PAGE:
ebin[(eps>=2.8) & (eps<4.5)] = 6
ebin[(eps>=4.5) & (eps<6.2)] = 7
ebin[eps>=6.2] = 8

ebin.plot()
plt.ylim(0,9)

Out[27]:
(0, 9)
In [28]:
ebin = ebin - 1
ebin = ebin.dropna().astype(int)
ebin.plot()

Out[28]:
<matplotlib.axes._subplots.AxesSubplot at 0x114e8e0f0>
In [29]:
delta = DHI * AM / DNI_ET
delta.plot()

Out[29]:
<matplotlib.axes._subplots.AxesSubplot at 0x114daf390>
In [30]:
modelt = 'allsitescomposite1990'

F1 = F1c[ebin,0] + F1c[ebin,1]*delta[ebin.index] + F1c[ebin,2]*z[ebin.index]
F1[F1<0]=0;
F1=F1.astype(float)

#F2= F2c[ebin,0] + F2c[ebin,1]*delta[ebinfilter] + F2c[ebin,2]*z[ebinfilter]
F2= F2c[ebin,0] + F2c[ebin,1]*delta[ebin.index] + F2c[ebin,2]*z[ebin.index]
F2[F2<0]=0
F2=F2.astype(float)

F1.plot(label='F1')
F2.plot(label='F2')
plt.legend()

Out[30]:
<matplotlib.legend.Legend at 0x114d0e7f0>
In [31]:
from pvlib import tools

In [32]:
A = tools.cosd(surf_tilt)*tools.cosd(sun_zen) + tools.sind(surf_tilt)*tools.sind(sun_zen)*tools.cosd(sun_az-surf_az) #removed +180 from azimuth modifier: Rob Andrews October 19th 2012
#A[A < 0] = 0

B = tools.cosd(sun_zen);
#B[B < pvl_tools.cosd(85)] = pvl_tools.cosd(85)

A.plot(label='A')
B.plot(label='B')
plt.legend()

Out[32]:
<matplotlib.legend.Legend at 0x114de3ac8>
In [33]:
sky_diffuse = DHI*( 0.5* (1-F1)*(1+tools.cosd(surf_tilt))+F1 * A[ebin.index]/ B[ebin.index] + F2*tools.sind(surf_tilt))
sky_diffuse[sky_diffuse < 0] = 0
sky_diffuse[AM.isnull()] = 0

sky_diffuse.plot()

Out[33]:
<matplotlib.axes._subplots.AxesSubplot at 0x113354908>

Compare the Perez model to others.

In [34]:
sun_zen = ephem_data['apparent_zenith']
sun_az = ephem_data['azimuth']
AM = pvlib.atmosphere.get_relative_airmass(sun_zen)

surf_tilt = 32
surf_az = 180

iso_diffuse.plot(label='isotropic diffuse')

ephem_data['apparent_zenith'], ephem_data['azimuth'])
klucher_diffuse.plot(label='klucher diffuse')

ephem_data['apparent_zenith'], ephem_data['azimuth'])
haydavies_diffuse.plot(label='haydavies diffuse')

ephem_data['apparent_zenith'], ephem_data['azimuth'],
AM)
perez_diffuse.plot(label='perez diffuse')

plt.legend()

Out[34]:
<matplotlib.legend.Legend at 0x112feb8d0>
In [35]:
sun_zen = ephem_data['apparent_zenith']
sun_az = ephem_data['azimuth']
AM = pvlib.atmosphere.get_relative_airmass(sun_zen)

surf_tilt = 32
surf_az = 90

iso_diffuse.plot(label='isotropic diffuse')

ephem_data['apparent_zenith'], ephem_data['azimuth'])
klucher_diffuse.plot(label='klucher diffuse')

ephem_data['apparent_zenith'], ephem_data['azimuth'])
haydavies_diffuse.plot(label='haydavies diffuse')

ephem_data['apparent_zenith'], ephem_data['azimuth'],
AM)
perez_diffuse.plot(label='perez diffuse')

plt.legend()

Out[35]:
<matplotlib.legend.Legend at 0x112f7ef28>

Examine the impact of the coeffecient selection.

In [36]:
perez_diffuse = pvlib.irradiance.perez(surf_tilt, surf_az,
ephem_data['apparent_zenith'], ephem_data['azimuth'],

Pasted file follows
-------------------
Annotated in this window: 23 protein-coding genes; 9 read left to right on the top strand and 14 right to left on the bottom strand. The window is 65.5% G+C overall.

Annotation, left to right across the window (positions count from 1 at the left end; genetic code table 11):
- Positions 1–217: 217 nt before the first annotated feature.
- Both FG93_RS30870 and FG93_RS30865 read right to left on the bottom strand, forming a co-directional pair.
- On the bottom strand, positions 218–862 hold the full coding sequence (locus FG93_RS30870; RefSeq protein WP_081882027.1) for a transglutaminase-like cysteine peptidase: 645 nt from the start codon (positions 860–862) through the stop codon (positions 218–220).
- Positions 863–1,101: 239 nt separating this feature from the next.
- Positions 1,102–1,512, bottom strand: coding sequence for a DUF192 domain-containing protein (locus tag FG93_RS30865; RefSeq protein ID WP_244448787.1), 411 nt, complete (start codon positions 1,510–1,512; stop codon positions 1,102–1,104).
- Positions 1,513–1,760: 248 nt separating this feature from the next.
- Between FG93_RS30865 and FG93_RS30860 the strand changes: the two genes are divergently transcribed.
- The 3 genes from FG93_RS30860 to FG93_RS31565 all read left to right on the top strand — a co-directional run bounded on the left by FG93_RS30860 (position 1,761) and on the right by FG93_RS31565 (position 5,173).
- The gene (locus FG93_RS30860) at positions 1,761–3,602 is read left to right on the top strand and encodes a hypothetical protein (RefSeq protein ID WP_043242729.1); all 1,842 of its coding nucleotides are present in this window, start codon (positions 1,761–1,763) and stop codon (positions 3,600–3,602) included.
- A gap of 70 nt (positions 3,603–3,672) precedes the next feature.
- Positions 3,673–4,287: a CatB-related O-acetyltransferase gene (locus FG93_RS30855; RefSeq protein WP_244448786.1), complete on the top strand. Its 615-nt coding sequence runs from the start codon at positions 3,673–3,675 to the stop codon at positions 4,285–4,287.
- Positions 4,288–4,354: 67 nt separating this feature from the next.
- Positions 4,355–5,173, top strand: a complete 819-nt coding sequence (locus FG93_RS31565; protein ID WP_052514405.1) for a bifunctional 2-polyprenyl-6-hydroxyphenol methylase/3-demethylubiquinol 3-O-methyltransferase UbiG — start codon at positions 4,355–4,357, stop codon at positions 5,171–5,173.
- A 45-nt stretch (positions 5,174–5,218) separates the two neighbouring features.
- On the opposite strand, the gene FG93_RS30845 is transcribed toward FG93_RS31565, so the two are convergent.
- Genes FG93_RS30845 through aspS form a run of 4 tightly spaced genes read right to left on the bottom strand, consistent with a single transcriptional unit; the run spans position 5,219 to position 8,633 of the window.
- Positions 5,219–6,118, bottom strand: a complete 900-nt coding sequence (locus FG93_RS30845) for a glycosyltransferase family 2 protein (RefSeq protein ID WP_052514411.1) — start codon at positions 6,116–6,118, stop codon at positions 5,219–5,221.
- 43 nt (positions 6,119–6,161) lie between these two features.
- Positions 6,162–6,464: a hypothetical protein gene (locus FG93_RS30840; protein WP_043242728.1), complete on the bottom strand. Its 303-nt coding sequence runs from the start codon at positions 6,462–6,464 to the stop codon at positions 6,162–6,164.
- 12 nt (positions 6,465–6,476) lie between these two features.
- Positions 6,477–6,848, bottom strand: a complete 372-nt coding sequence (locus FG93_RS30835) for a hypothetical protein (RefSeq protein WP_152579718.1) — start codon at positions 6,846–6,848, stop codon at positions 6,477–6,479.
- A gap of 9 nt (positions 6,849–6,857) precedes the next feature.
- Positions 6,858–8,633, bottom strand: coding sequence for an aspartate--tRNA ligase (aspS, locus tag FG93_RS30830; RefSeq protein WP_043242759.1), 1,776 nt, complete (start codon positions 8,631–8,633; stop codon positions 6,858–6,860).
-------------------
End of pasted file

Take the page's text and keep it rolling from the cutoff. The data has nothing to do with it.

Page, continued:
AM, model='allsitescomposite1990')
perez_diffuse.plot(label='allsitescomposite1990')

ephem_data['apparent_zenith'], ephem_data['azimuth'],
AM, model='phoenix1988')
perez_diffuse.plot(label='phoenix1988')

plt.legend()

Out[36]:
<matplotlib.legend.Legend at 0x113182208>

## Angle of incidence functions¶

The irradiance module has some convenience functions to help calculate the angle of incidence.

First, the angle of incidence.

In [37]:
proj = pvlib.irradiance.aoi(32, 180, ephem_data['apparent_zenith'], ephem_data['azimuth'])
proj.plot()

#plt.ylim(-1.1,1.1)
plt.legend()

Out[37]:
<matplotlib.legend.Legend at 0x113182128>

AOI projection: the dot production of the surface normal and the vector to the sun.

In [38]:
proj = pvlib.irradiance.aoi_projection(32, 180, ephem_data['apparent_zenith'], ephem_data['azimuth'])
proj.plot()

plt.ylim(-1.1,1.1)
plt.legend()

Out[38]:
<matplotlib.legend.Legend at 0x1120b5ef0>

The ratio between POA projection and the horizontal projection.

In [39]:
ratio = pvlib.irradiance.poa_horizontal_ratio(32, 180, ephem_data['apparent_zenith'], ephem_data['azimuth'])
ratio.plot()
plt.ylim(-4,4)

Out[39]:
(-4, 4)

This plot shows that an explicit dot product calculation gives the same result as aoi_projection.

In [40]:
surf_tilt = 90
surf_az = 90

dotprod.plot(label='dotprod')

proj = pvlib.irradiance.aoi_projection(surf_tilt, surf_az, ephem_data['apparent_zenith'], ephem_data['azimuth'])
proj.plot()

plt.ylim(-1.1,1.1)
plt.legend()

Out[40]:
<matplotlib.legend.Legend at 0x112b81208>

There is a convenience function get_total_irradiance that aims to make it easier to play with different models. For now, we use it to make summary plots of the models explored above.

South facing with latitude tilt.

In [41]:
def get_total_irradiance_per_model(surface_tilt, surface_azimuth):
models = ['isotropic', 'klucher', 'haydavies', 'reindl', 'king', 'perez']
totals = {}

for model in models:
surface_tilt, surface_azimuth,
ephem_data['apparent_zenith'], ephem_data['azimuth'],
dni_extra=dni_et, airmass=AM,
model=model,
surface_type='urban')
totals[model] = total
total.plot()
plt.title(model)
plt.ylim(-50, 1100)

get_total_irradiance_per_model(32, 180)